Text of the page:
Home Works Elementary Education Distance Learning Curriculum

Developed by Anna I.

Edited by Miranda C.

Photo of Anna I

Essential Question

How does the Statue of Liberty represent the values of the United States of America? 

Background Knowledge

Students will need to know about the Statue of Liberty (where it came from and why we have it)

Students should know what a symbol and monument is.

Students should know that The New Colossus is the poem written on the Statue of Liberty’s tablet.


  • Printouts of Statue of Liberty
  • Copy of the The New Colossus (listed below in “Resources”)
  • Toilet paper/ paper towel roll
  • Scissors
  • Paper
  • Markers
  • Pencils
  • Tape   

Safety Protocol

Students should be careful when using scissors.

Activity Procedures

Step 1: Gather the items listed in the materials section.

What type of people are welcome to America according to The New Colossus

Step 2: Look at photo of the Statue of Liberty. What emotions is she showing? How is she dressed? What is she doing? Write some words to describe what she is doing on a piece of paper.

What message would you want to send to people wanting to come to America?  

Step 3: Read the The New Colossus. Who do you think she is speaking to? How do you think they feel when reading this poem? 

How does the Statue of Liberty represent America’s relationship with other countries?  

Step 4: Think about what you would write to people coming to America. What would you say? For this activity, you’ll be writing your own poem. Like Lady Liberty, you will be writing to welcome someone into your home, your bedroom, or another special space that you have. How would you want someone to feel when welcomed into your space? Safe. Hope. Kindness. Warmth. Special. Find words to represent how you want your guests and yourself to feel.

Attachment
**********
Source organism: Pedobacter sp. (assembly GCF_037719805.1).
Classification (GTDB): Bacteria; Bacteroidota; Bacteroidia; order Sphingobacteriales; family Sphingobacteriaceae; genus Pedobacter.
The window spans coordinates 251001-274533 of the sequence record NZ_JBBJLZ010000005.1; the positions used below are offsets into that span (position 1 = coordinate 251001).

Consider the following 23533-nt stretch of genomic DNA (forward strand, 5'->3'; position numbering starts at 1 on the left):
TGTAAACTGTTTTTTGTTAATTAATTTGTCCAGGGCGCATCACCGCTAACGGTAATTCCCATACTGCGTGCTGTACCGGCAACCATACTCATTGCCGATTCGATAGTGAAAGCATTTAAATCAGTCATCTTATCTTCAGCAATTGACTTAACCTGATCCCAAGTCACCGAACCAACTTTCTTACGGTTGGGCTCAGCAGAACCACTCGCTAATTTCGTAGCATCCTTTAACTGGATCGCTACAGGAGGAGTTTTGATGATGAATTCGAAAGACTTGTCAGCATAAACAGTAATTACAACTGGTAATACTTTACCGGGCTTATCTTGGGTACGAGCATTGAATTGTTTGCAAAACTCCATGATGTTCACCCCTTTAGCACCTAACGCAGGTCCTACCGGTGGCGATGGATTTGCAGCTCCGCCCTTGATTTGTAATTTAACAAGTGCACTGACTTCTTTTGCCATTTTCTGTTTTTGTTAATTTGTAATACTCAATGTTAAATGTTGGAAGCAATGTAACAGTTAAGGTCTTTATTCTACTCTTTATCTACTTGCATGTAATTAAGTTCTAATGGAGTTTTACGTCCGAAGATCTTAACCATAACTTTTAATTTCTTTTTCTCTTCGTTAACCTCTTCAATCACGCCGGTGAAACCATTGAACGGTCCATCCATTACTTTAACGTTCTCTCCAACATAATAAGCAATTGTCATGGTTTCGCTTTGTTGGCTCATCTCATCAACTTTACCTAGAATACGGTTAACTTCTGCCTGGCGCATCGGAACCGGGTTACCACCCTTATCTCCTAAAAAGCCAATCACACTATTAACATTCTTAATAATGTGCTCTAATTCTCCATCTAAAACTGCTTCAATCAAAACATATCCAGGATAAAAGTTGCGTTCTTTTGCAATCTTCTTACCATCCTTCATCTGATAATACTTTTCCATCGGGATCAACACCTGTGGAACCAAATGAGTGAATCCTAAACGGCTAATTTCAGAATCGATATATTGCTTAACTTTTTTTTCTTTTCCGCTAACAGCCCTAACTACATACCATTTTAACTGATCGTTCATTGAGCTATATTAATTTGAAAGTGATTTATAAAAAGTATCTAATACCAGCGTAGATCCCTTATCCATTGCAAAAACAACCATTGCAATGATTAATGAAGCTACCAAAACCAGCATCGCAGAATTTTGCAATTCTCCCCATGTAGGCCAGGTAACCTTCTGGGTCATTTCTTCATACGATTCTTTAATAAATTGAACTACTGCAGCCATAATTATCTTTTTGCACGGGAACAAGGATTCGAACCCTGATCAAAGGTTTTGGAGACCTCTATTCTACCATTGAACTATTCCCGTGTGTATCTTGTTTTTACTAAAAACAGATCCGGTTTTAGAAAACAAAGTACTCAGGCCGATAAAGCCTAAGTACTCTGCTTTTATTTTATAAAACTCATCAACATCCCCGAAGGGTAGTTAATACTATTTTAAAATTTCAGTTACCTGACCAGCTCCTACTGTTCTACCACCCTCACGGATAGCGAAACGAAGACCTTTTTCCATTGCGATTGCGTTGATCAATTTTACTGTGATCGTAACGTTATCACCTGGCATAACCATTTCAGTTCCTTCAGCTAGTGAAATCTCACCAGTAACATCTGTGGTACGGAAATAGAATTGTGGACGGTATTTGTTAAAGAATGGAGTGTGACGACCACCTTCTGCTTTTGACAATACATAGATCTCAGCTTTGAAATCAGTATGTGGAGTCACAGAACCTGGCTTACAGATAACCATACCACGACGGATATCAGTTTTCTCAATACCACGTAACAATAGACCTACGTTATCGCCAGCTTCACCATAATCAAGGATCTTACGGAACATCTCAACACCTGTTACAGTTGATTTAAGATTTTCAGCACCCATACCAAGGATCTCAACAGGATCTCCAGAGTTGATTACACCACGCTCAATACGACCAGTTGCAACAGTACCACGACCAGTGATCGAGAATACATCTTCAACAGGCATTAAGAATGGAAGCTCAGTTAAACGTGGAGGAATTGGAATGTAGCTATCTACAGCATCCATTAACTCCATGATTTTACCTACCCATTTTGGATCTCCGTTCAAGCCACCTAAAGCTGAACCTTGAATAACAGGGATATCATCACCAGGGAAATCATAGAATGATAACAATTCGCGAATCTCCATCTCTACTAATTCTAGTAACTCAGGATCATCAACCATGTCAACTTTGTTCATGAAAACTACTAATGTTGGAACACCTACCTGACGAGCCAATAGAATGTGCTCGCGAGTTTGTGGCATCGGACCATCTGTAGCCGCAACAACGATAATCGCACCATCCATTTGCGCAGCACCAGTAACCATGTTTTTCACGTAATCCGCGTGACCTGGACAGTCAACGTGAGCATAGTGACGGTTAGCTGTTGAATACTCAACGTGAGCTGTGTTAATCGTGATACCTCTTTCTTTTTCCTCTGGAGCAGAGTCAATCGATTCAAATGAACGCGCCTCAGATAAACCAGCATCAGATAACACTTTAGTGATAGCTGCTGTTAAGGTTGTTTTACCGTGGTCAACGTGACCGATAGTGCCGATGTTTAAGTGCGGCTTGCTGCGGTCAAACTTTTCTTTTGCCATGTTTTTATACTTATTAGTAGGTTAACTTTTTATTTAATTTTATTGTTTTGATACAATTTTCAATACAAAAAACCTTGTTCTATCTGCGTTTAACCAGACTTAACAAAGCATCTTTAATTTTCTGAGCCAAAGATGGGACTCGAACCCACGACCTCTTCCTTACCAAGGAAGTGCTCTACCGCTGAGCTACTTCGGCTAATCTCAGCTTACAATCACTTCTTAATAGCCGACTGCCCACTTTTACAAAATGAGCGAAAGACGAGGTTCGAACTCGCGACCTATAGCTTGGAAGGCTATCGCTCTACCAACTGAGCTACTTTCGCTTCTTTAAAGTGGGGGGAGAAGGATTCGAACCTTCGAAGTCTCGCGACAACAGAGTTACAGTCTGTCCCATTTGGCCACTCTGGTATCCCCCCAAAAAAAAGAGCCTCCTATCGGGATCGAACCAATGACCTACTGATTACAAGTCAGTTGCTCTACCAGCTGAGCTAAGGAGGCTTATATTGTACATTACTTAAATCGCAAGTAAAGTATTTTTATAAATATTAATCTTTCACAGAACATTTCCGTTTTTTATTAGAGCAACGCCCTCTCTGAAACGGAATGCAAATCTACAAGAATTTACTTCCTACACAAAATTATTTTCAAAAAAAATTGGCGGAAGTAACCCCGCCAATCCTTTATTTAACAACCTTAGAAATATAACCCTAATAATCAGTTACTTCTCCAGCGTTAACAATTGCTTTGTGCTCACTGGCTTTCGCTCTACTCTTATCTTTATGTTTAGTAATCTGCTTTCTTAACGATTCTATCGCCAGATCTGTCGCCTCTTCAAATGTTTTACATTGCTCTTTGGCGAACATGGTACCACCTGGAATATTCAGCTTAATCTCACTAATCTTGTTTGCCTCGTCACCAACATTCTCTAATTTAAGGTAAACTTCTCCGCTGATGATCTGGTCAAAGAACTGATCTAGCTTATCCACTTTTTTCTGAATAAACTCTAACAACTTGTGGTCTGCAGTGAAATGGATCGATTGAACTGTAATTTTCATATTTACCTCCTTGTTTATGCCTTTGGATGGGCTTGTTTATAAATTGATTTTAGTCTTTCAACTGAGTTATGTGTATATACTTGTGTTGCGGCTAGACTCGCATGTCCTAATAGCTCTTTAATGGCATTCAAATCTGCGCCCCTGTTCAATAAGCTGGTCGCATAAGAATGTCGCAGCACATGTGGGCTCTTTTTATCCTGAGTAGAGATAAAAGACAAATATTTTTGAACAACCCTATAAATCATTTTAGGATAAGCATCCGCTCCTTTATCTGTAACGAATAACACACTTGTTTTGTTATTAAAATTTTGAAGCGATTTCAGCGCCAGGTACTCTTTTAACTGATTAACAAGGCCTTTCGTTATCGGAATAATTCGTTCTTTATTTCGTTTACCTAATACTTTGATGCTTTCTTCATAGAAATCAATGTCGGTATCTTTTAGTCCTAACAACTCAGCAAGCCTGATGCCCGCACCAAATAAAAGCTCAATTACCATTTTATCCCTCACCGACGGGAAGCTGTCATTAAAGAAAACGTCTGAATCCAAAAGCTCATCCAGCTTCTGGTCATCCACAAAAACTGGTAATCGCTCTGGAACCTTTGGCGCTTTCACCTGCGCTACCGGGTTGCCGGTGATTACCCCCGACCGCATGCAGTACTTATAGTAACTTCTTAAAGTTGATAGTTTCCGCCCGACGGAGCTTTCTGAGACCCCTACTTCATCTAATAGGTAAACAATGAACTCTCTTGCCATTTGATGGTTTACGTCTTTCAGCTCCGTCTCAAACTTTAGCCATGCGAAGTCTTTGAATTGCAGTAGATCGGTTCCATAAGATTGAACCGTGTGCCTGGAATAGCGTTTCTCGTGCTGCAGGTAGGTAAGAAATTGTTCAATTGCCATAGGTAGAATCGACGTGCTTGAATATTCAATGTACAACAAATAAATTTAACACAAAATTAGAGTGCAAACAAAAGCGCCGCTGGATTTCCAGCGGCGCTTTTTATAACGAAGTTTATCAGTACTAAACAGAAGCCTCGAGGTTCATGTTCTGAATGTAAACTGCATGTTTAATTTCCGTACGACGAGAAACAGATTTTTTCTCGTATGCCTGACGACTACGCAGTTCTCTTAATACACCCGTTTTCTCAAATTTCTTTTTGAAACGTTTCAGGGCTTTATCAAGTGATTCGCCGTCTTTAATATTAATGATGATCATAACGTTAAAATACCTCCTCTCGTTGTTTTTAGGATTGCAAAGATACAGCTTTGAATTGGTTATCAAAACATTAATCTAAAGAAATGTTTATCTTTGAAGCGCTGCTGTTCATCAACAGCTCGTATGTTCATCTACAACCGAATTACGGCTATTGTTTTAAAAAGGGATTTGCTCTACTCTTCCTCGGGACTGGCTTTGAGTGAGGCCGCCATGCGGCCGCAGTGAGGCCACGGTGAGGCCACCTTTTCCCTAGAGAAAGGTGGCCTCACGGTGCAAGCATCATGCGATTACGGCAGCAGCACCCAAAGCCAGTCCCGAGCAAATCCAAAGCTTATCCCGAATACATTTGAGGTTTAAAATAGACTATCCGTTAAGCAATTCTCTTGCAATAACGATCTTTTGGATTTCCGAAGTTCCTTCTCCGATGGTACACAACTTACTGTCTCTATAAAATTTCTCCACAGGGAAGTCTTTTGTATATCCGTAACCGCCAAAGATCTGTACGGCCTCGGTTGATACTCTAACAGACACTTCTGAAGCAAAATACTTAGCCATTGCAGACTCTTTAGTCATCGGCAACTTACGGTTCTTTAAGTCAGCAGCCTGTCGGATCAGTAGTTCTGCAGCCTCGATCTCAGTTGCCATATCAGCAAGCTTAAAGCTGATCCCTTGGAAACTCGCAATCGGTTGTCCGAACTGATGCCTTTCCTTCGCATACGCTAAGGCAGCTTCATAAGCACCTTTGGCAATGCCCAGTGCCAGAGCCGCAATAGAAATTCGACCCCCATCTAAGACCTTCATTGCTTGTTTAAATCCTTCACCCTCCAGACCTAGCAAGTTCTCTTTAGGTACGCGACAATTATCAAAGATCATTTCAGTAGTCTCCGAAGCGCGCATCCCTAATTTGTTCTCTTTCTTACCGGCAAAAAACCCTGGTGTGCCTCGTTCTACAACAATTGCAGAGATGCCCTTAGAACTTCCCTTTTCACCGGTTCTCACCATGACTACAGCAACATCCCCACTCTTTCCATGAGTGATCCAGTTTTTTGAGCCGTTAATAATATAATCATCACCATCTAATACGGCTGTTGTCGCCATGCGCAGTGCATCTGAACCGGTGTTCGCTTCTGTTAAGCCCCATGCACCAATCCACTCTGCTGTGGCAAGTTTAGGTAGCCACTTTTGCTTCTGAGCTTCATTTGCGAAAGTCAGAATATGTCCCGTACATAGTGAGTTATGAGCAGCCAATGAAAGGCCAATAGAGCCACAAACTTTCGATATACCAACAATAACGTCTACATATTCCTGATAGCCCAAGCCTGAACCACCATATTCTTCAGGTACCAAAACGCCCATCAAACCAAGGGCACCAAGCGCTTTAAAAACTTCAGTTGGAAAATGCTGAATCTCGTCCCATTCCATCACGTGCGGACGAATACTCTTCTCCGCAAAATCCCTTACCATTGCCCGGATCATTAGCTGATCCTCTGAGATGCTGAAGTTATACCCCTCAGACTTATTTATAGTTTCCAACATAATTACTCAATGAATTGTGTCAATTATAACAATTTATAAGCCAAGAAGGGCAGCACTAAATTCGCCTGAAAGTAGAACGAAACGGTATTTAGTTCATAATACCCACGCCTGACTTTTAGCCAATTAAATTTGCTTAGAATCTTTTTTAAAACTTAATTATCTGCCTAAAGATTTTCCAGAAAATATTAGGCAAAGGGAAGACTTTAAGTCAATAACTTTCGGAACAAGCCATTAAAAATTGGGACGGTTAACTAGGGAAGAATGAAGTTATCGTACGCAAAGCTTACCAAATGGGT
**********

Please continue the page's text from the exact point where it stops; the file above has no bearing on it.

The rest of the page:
How do you want people to feel when they come to America? Why?

How can you make sure they know you feel that way?   

Step 5: After you have written your poem, you are going to construct a torch, just like Lady Liberty has! You will be creating a torch to represent the feelings that you wrote about in your poem. First, write a few important words from your poem on a piece of construction paper.

Step 6: Next, cut your construction paper into shapes that look like flames. Cut out the words from the construction paper and paste them on the flames.

Step 7: Grab the paper towel tube. This will be used as a handle for the torch. Now, tape the flames to the end of the paper towel tube.

Step 8: You have just made your torch! Now, you can welcome your guests with a poem and a torch, just like Lady Liberty.

Step 6: With parent/guardian permission, share the results of your activity on social media using #AUHomeWorks!


The New Colossus

Not like the brazen giant of Greek fame,

With conquering limbs astride from land to land;

Here at our sea-washed, sunset gates shall stand

A mighty woman with a torch, whose flame

Is the imprisoned lightning, and her name

Mother of Exiles. From her beacon-hand

Glows world-wide welcome; her mild eyes command

The air-bridged harbor that twin cities frame.

“Keep, ancient lands, your storied pomp!” cries she

With silent lips. “Give me your tired, your poor,

Your huddled masses yearning to breathe free,

The wretched refuse of your teeming shore.

Send these, the homeless, tempest-tost to me,

I lift my lamp beside the golden door!”


Link to the image of the Statue of Liberty: https://library.artstor.org/public/SS33119_33119_13785408


 Bartholdi, Frédéric Auguste (French sculptor, 1834-1904). (1886, Image:pre-2013). Statue of Liberty, General view from the water. [sculpture (visual work); colossi]. https://library.artstor.org/asset/SS33119_33119_13785408

Last modified: November 17, 2020